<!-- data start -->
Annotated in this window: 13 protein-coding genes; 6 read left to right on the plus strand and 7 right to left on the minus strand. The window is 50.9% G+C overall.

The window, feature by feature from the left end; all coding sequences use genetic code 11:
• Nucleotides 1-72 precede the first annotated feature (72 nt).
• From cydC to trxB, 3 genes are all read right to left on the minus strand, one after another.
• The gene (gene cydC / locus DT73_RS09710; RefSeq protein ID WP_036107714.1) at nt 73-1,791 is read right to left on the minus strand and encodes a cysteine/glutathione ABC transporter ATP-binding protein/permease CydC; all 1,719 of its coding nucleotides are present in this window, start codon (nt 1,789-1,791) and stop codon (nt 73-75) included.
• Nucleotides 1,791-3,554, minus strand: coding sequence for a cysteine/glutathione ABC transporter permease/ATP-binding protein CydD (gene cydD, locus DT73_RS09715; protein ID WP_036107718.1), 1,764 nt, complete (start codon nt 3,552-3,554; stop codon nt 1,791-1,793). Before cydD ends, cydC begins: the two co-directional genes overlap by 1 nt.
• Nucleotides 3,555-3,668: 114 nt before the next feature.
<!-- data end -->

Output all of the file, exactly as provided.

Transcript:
Annotated in this window: 13 protein-coding genes; 6 read left to right on the plus strand and 7 right to left on the minus strand. The window is 50.9% G+C overall.

The window, feature by feature from the left end; all coding sequences use genetic code 11:
• Nucleotides 1-72 precede the first annotated feature (72 nt).
• From cydC to trxB, 3 genes are all read right to left on the minus strand, one after another.
• The gene (gene cydC / locus DT73_RS09710; RefSeq protein ID WP_036107714.1) at nt 73-1,791 is read right to left on the minus strand and encodes a cysteine/glutathione ABC transporter ATP-binding protein/permease CydC; all 1,719 of its coding nucleotides are present in this window, start codon (nt 1,789-1,791) and stop codon (nt 73-75) included.
• Nucleotides 1,791-3,554, minus strand: coding sequence for a cysteine/glutathione ABC transporter permease/ATP-binding protein CydD (gene cydD, locus DT73_RS09715; protein ID WP_036107718.1), 1,764 nt, complete (start codon nt 3,552-3,554; stop codon nt 1,791-1,793). Before cydD ends, cydC begins: the two co-directional genes overlap by 1 nt.
• Nucleotides 3,555-3,668: 114 nt before the next feature.